D-flat minor is a theoretical key based on D♭, consisting of the pitches D♭, E♭, F♭, G♭, A♭, B♭♭, and C♭. Its key signature has six flats and one double flat. Its relative major is F-flat major (usually replaced by E major), and its parallel major is D-flat major. Its direct enharmonic equivalent, C-sharp minor, is normally used.
|Relative key||F-flat major|
enharmonic: E major
|Parallel key||D-flat major|
|Dominant key||A-flat minor|
enharmonic: G-sharp minor
enharmonic: F-sharp minor
|D♭, E♭, F♭, G♭, A♭, B, C♭|
The D-flat natural minor scale is:
D-flat minor is usually notated as the enharmonic key of C-sharp minor, as in the second and third measures of Amy Beach's Canticle of the Sun. However, unusually, two of Verdi's most well-known operas, La traviata and Rigoletto, both end very decisively in D-flat minor[how?] (although written with the five-flat key signature of the parallel major). Mahler's thematic motif "der kleine Appell" ("call to order") from his Fourth and Fifth Symphonies uses both notations: in his Symphony No. 4 (first movement) it is in D-flat minor, but in his Symphony No. 5 it is in C-sharp minor. In the Adagio of his Symphony No. 9 a solo bassoon interpolation following the main theme appears first in D-flat minor, returning twice more notated in C-sharp minor. Likewise, in the Adagio of Bruckner's Symphony No. 8, phrases that are tonally in D-flat minor are notated as C-sharp minor.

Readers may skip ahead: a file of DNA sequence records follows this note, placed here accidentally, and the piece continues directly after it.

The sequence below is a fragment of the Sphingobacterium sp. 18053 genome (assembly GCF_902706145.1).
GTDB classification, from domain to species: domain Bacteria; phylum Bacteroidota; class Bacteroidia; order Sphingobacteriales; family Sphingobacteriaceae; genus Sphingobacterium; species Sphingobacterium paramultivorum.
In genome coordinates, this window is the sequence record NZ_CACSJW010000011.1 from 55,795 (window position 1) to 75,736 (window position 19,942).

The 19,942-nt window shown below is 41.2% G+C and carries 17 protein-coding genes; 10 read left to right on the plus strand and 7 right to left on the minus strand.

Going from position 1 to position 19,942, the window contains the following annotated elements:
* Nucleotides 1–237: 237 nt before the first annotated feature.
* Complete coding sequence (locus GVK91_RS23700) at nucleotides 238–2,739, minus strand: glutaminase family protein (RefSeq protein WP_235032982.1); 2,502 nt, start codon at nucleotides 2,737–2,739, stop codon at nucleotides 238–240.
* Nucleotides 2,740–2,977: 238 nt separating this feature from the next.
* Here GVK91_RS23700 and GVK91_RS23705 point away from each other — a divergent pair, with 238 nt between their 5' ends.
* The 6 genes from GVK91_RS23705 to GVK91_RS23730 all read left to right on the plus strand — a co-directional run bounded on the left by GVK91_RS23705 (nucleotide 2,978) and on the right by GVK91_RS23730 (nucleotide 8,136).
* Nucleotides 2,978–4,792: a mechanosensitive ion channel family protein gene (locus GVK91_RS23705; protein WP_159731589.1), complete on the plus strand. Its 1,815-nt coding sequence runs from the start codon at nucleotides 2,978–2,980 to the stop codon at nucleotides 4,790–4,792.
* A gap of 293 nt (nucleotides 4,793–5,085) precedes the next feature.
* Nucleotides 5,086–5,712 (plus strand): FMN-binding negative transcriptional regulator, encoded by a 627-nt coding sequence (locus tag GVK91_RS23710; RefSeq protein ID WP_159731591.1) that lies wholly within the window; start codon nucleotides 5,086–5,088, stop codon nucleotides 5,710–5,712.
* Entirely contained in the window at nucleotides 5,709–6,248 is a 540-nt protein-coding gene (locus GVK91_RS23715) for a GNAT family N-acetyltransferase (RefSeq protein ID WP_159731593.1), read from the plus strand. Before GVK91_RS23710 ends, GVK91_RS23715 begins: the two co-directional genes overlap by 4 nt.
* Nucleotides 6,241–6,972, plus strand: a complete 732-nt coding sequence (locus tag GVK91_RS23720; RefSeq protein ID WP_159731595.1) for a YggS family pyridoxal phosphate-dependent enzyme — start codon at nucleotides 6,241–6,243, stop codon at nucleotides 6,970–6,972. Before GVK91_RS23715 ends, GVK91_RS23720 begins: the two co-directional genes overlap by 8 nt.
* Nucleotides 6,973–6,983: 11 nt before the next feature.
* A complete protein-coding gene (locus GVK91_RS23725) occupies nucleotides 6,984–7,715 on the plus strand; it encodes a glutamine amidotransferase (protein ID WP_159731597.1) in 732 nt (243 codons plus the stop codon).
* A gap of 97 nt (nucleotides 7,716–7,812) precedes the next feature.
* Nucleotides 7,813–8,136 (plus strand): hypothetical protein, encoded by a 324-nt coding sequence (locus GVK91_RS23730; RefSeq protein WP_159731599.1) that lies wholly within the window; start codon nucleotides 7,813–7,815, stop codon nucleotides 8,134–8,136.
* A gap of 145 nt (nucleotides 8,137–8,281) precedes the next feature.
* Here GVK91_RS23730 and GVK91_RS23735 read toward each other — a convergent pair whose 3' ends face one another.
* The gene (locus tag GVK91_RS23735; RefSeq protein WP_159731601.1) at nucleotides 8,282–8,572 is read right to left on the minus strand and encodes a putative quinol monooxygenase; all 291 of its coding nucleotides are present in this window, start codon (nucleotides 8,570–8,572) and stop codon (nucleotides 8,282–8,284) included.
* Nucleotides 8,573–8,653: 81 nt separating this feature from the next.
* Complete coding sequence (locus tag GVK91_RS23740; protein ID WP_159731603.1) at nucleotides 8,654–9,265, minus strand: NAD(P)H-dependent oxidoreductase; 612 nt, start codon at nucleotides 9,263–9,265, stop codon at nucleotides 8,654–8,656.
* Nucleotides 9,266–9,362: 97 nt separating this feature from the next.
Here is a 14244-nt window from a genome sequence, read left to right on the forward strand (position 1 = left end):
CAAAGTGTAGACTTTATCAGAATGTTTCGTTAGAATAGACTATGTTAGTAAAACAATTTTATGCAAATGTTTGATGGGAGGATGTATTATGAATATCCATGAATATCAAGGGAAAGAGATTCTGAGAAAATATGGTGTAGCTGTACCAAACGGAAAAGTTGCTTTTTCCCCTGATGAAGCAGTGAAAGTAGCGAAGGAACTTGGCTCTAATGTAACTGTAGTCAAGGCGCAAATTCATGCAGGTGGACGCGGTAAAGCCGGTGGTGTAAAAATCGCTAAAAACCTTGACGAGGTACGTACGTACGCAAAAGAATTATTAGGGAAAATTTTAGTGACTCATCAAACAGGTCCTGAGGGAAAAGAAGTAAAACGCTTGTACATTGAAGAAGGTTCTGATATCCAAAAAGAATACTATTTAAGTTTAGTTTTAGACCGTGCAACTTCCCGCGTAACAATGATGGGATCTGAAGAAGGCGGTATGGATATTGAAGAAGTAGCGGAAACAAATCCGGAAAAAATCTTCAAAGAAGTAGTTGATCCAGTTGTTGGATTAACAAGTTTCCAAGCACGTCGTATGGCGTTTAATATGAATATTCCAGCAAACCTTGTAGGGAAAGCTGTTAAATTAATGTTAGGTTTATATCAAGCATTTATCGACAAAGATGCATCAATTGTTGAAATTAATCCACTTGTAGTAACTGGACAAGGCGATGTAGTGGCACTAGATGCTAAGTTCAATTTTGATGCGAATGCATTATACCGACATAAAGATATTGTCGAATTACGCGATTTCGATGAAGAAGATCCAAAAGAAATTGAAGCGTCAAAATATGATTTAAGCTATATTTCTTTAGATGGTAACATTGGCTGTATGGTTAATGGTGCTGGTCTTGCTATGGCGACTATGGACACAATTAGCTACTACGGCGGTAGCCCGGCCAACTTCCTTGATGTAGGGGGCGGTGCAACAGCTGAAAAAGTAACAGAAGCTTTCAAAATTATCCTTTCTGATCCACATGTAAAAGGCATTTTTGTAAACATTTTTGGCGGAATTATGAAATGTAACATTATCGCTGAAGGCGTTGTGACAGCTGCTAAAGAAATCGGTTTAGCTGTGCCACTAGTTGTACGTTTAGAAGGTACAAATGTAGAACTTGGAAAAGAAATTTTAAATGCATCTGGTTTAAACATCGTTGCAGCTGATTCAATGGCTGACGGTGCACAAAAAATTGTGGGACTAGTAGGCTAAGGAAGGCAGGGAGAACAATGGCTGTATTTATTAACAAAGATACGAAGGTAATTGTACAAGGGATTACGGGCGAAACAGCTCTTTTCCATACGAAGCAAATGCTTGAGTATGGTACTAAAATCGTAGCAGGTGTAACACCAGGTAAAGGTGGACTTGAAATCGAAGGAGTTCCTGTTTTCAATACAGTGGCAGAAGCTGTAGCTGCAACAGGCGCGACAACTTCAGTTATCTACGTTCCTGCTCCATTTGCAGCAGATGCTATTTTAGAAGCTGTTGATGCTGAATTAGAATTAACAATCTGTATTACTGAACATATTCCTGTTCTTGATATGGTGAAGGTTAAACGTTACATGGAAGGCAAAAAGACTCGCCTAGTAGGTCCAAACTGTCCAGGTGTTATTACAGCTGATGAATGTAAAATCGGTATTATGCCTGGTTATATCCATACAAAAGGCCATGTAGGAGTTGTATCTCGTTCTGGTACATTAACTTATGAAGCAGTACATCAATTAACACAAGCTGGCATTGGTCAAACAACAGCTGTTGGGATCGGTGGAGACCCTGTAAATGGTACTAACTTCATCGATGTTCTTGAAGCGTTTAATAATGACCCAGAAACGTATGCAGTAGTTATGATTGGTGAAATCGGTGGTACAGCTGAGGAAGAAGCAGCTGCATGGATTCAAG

- Amy Beach & Betty Buchanan (2006). The Canticle of the Sun. A-R Editions, Inc. p. xiii. ISBN 0-89579-583-3.
- Ernst Levy (1985). A Theory of Harmony. SUNY Press. p. 62. ISBN 0-87395-993-0.
- James L. Zychowicz (2005). "Structural Considerations". Mahler's Fourth Symphony. Oxford University Press. p. 28. ISBN 0-19-816206-5.
- Eero Tarasti (1996). "Music history revisited". In Eero Tarasti; Paul Forsell; Richard Littlefield (eds.). Musical Semiotics in Growth. Indiana University Press. pp. 14–15. ISBN 0-253-32949-3.
- Theodor W. Adorno (1992). Mahler: A Musical Physiognomy. Translated by Edmund Jephcott. University of Chicago Press. pp. 165–166. ISBN 0-226-00769-3.